• Azarenka’s stark honesty in admitting that she was struggling to find her motivation at the WTA Championships was a double-edged sword. On the one hand, it was a refreshing glimpse into the reality of a top athlete who consistently competes under the mental pressure to win almost every time she steps on court. On the other hand, how must Billie Jean King, who fought to form the WTA Tour 40 years ago and pushed for equal prize money, feel when she hears that the top players (Azarenka wasn’t the only who talked about motivation issues) can’t get up to compete at the tour’s most prestigious tournament with a $6 million purse?
• Speaking of King, I remember an interview she gave last year in Charleston, S.C.. The first thing she did was thank the media for attending her news conference, because when she helped start the WTA Tour 40 years ago, she had to beg reporters to come to tournaments. In response, newspapers would send their fashion writers, and the players would have to educate them on the sport. Today’s players obviously don’t have to deal with that. Younger players now feel perfectly fine declining interview requests. In a way, that’s a huge statement on the state of the tour and the interest it generates on its own. I just hope they understand what the women who came before them had to do in order to give them this luxury. Everyone has to do their part to grow the sport.
• Hearing Li’s coach, Carlos Rodriguez, talk about tennis is fascinating. It’s telling that he refers to Li’s game as “the machine.” Speaking about her third-set collapse against Williams in the final, he said hadn’t spoken with her yet but he needs her to give him “the right information” so that he can do his job. Input, output. The machine.
• Growing up in a Chinese system in which even success was sometimes punished, Li can get discouraged quickly when things go wrong. So it says a lot about the respect Li has for Rodriguez that, at this stage of her career, he’s sold her on the need to get to the net more. I thought she’d resist the strategy if it didn’t work early in the season — no one likes getting passed and bricking volleys to the sound of groans from the crowd — but she bought into the game plan 100 percent. That’s not just a positive development in her game, but also for her psyche.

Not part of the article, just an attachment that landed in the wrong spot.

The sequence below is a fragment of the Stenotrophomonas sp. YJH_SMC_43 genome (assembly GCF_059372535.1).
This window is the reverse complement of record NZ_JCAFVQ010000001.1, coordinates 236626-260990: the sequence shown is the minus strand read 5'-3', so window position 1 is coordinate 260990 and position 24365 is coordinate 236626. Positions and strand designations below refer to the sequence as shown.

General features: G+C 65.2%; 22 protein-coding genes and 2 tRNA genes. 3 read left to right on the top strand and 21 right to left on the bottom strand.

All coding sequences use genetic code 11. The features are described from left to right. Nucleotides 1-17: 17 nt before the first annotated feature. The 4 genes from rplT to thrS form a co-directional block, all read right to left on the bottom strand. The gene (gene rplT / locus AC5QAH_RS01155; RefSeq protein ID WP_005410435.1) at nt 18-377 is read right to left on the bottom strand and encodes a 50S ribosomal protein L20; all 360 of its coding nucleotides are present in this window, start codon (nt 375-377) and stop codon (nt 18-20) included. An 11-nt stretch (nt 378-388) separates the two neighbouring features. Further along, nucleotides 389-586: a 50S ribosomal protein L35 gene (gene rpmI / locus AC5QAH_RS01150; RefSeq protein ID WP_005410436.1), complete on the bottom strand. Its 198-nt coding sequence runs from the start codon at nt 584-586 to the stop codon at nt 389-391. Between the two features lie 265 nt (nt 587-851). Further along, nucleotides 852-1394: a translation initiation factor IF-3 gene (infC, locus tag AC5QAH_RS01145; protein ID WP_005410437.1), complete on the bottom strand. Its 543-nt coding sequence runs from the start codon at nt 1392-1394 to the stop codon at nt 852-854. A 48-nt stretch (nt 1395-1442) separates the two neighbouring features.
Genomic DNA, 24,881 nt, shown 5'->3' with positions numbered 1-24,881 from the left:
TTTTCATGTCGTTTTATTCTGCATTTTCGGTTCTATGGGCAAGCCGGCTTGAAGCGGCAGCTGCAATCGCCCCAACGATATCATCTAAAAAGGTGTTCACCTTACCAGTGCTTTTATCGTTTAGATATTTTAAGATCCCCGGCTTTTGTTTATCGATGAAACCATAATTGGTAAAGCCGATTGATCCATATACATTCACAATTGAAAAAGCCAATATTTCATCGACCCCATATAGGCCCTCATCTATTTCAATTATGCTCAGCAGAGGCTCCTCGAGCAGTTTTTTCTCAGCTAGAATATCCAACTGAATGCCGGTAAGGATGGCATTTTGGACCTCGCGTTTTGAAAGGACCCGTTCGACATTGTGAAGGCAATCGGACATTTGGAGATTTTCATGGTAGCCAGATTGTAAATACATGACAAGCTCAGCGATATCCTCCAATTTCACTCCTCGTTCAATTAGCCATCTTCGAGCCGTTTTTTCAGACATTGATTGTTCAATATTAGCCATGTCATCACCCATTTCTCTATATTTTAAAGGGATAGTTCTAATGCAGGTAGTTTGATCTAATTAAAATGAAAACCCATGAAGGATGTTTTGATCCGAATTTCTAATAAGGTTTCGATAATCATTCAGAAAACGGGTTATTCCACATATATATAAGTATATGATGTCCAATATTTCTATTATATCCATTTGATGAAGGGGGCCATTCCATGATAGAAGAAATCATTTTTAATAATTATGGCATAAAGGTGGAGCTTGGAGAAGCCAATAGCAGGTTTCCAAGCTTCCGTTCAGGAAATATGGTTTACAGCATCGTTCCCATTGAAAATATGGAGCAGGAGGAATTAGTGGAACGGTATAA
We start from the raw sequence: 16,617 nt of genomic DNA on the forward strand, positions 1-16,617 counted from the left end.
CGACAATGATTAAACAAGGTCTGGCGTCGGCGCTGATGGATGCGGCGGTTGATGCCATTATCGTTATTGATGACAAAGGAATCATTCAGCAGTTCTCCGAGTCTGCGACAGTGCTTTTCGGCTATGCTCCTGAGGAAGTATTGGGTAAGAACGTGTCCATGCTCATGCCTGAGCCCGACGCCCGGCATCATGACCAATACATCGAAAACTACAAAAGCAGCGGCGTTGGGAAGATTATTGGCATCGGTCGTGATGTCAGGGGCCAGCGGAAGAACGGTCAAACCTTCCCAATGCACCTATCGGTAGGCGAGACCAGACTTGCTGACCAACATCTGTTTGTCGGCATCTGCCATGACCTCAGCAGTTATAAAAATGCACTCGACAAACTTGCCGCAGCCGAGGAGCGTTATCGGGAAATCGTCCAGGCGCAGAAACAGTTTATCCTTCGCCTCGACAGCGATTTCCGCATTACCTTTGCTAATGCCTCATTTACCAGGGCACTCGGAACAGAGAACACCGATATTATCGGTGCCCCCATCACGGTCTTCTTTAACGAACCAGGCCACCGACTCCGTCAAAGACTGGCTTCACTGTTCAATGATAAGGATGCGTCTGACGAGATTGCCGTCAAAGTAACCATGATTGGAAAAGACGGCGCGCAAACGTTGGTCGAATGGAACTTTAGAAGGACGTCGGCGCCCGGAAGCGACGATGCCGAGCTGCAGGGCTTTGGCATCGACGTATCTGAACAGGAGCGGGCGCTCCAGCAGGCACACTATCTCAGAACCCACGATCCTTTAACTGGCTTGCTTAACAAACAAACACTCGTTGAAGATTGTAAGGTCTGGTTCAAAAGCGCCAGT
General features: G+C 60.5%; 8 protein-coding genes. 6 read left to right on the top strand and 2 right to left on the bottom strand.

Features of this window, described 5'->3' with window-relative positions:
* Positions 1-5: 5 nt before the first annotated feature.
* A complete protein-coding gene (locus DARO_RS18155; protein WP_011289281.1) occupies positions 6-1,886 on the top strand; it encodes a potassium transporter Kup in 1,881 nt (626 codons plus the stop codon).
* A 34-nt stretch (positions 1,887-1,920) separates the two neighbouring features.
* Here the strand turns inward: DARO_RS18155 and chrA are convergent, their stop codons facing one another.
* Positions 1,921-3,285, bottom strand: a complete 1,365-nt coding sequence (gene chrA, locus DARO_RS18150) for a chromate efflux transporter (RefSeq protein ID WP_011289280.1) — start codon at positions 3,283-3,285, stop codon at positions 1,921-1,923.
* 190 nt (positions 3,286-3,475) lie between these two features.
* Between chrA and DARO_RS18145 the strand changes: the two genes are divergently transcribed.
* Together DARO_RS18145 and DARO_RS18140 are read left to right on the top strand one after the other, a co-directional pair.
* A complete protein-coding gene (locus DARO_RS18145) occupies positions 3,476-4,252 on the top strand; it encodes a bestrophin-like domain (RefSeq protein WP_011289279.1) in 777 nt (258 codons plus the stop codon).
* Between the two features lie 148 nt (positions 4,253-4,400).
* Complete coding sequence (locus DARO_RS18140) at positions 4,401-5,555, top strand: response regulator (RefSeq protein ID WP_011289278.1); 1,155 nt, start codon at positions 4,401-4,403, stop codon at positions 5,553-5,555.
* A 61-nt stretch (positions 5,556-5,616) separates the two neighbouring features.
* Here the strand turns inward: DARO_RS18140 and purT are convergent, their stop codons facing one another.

• Bar chat: How different would this season have looked if Li hadn’t fallen on her head during the Australian Open final against Azarenka?
• Here’s Azarenka’s PR team’s response to that hypothetical.
• Bar chat: How different would this season have looked if Li had challenged that serve out wide on set point against Agnieszka Radwanska in the Wimbledon quarterfinals?
• All that is to say, Li put herself in great position to win two Grand Slam tournaments this year.
• And if you’re enjoying the “What if” game, an unlucky injury and an inspired Sabine Lisicki may have been the only things keeping Williams from a calendar-year Grand Slam.
• Petra Kvitova revealed she’s good friends with Li because they share a similar sense of humor. Oh, to be a fly on the wall of those conversations …
• I want to give a big high-five to the fan who made a “WE MISS YOU SIMONA HALEP” sign and waved it proudly in the stands during the final. That’s some awesome WTA nerdery.
• I rode the hotel elevator with WTA Championships alternate Caroline Wozniacki and her parents and she squealed when it stopped and Radwanska got in. So, yes, they’re still good buddies.
• It’s not a women’s sporting event until you’ve heard Katy Perry’s Firework 8,000 times in the span of a week.